Epicurus made this specific request of his patron because he knew that simple, ordinary pleasures, enjoyed in moderation, were actually the most enjoyable. As he wrote in a letter:
By pleasure we mean the absence of pain in the body and of trouble in the mind. It is not an unbroken succession of drinking-bouts and of merrymaking, not the satisfaction of lusts, not the enjoyment of the fish and other delicacies of a luxurious table, which produce a pleasant life; it is sober reasoning, searching out the motives of every choice and avoidance, and banishing those beliefs through which the greatest disturbances take possession of the soul. Of all this the greatest good is prudence. For this reason prudence is a more precious thing even than the other virtues, for a life of pleasure which is not also a life of prudence, honour, and justice; nor lead a life of prudence, honour, and justice, which is not also a life of pleasure. For the virtues have grown into one with a pleasant life, and a pleasant life is inseparable from them.
That idea of avoiding the hangover—of knowing the reasonable limits and prudently following them? This is just another way of thinking about moderation. Better that Andrew Luck walk away from football while he could still walk away, than to hang on for one hit too many and regret it for the rest of his painful life. In Silicon Valley, entrepreneurs talk condescendingly about people who sold their companies too early—as if $1B for Instagram wasn’t more money than a person could spend in a lifetime. The people who let it ride and lost everything? We seem to pretend those folks don’t exist.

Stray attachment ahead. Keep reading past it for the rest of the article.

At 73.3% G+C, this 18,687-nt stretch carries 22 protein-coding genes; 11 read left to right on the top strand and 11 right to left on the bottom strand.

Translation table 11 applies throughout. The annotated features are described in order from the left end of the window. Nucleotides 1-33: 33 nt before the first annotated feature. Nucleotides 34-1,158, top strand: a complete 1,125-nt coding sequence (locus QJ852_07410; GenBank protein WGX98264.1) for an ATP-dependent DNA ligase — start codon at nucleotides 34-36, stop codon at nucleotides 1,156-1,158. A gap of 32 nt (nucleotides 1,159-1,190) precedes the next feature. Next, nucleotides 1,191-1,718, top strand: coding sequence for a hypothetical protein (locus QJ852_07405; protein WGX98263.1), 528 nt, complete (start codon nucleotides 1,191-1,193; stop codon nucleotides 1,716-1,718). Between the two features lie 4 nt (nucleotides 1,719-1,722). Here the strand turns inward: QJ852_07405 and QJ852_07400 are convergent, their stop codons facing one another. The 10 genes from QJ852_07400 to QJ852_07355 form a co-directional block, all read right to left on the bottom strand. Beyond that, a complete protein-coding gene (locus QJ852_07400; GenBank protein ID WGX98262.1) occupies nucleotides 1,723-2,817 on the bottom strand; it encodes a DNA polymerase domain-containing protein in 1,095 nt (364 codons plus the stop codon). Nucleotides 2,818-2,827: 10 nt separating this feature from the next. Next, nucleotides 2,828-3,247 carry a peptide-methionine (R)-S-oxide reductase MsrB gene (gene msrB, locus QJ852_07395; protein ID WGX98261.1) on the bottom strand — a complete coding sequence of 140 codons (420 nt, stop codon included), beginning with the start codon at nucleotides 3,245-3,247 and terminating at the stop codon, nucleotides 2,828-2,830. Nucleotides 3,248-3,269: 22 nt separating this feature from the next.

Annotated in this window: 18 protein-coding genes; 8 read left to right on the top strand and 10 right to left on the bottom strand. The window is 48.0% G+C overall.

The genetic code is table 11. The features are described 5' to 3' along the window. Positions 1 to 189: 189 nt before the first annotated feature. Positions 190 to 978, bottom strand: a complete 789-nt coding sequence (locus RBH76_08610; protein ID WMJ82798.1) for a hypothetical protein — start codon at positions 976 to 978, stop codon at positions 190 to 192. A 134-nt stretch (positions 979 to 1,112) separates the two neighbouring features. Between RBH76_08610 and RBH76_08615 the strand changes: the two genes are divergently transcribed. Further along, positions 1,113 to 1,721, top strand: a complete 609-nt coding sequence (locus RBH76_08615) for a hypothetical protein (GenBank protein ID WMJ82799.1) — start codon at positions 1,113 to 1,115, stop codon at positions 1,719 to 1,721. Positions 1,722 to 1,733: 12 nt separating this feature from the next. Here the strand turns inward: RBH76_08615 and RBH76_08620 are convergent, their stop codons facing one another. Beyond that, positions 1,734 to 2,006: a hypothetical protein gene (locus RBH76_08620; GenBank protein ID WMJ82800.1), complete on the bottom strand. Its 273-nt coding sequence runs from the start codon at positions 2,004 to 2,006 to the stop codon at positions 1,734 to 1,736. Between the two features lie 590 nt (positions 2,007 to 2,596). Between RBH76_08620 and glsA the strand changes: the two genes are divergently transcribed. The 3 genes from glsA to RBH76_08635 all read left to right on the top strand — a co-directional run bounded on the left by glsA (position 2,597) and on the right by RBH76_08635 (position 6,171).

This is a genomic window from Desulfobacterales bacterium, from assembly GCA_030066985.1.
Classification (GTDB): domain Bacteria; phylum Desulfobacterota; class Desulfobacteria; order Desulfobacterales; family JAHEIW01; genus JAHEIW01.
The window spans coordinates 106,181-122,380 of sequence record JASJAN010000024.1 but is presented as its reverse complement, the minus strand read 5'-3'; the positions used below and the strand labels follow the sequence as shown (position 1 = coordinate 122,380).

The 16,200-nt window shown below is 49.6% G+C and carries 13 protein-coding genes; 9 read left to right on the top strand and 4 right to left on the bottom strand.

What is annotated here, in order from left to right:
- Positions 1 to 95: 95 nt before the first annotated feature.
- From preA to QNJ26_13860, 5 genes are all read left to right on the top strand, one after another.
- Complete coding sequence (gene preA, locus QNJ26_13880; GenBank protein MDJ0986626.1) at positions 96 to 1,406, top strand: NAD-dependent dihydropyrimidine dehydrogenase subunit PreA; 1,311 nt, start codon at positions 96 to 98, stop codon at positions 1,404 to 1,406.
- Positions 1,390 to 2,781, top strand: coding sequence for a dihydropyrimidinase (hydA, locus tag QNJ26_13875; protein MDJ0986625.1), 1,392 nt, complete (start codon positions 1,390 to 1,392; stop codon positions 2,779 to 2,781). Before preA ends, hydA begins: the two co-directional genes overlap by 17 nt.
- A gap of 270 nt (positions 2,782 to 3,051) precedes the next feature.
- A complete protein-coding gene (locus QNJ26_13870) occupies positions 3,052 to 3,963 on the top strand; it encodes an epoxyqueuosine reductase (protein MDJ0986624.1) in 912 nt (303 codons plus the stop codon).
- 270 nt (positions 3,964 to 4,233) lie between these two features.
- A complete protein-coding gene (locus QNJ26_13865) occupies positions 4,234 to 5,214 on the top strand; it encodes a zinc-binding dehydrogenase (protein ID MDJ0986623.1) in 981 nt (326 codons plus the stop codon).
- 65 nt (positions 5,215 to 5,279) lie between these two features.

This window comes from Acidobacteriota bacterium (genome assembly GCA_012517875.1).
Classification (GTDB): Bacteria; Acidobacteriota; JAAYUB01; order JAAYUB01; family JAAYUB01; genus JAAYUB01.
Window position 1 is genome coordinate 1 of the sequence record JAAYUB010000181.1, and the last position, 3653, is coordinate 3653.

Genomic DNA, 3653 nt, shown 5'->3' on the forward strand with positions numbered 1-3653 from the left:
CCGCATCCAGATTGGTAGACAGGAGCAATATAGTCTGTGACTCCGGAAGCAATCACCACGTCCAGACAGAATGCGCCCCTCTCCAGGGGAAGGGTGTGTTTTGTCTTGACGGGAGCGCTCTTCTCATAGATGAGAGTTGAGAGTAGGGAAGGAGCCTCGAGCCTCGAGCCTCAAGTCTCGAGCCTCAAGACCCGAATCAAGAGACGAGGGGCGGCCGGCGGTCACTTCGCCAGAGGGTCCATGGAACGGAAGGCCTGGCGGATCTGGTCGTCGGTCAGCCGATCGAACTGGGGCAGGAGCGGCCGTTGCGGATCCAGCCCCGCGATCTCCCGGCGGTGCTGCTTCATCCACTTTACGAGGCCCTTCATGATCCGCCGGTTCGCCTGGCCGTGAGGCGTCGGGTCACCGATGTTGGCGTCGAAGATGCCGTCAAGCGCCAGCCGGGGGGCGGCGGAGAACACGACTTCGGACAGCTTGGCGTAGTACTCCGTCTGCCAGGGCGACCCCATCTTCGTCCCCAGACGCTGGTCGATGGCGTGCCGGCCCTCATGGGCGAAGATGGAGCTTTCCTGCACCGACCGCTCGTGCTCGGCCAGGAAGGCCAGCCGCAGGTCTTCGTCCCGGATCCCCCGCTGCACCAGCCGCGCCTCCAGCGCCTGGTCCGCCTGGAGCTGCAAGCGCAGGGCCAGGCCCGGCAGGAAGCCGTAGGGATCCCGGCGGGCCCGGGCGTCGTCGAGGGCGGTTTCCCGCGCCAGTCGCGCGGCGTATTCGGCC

Moderation is not being a pussy. It’s being smart. It’s knowing what enough is. It’s getting out while the getting is good. Sure, it’s also about leaving a little on the table sometimes, even in the most critical moments, but there are far worse sins in this world. It mean even mean *gasp* being merciful to the other side when you win.
To bring this back to where I began—politics—but in a non-partisan way, I think this passage from David Brooks is worth reading, whatever party you belong to.
If you look at who actually leads change over the course of American history, it’s not the radicals.
At a certain point, radicals give way to the more prudent and moderate wings of their coalitions. In the 1770s, the rabble-rousing Samuel Adams gave way to the more moderate John Adams (not to mention George Washington, James Madison and Alexander Hamilton). In the middle of the 19th century, radicals like John Brown and purists like Horace Greeley gave way to the incrementalist Abraham Lincoln. In the Progressive era, the radicals and anarchists who started the labor movement in the 1880s gave way to Theodore Roosevelt.
Radicals are not good at producing change because while they are good at shaking up the culture, they don’t have practical strategies to pass legislation when you have to get the support of 50 percent plus one.
What Brooks is doing is making an argument for moderates—not Biden specifically, but moderates generally. Not strident purists or populists, but people who understand that both sides are likely to have good ideas and, more essentially, that you need buy-in from more than just your own side to create change.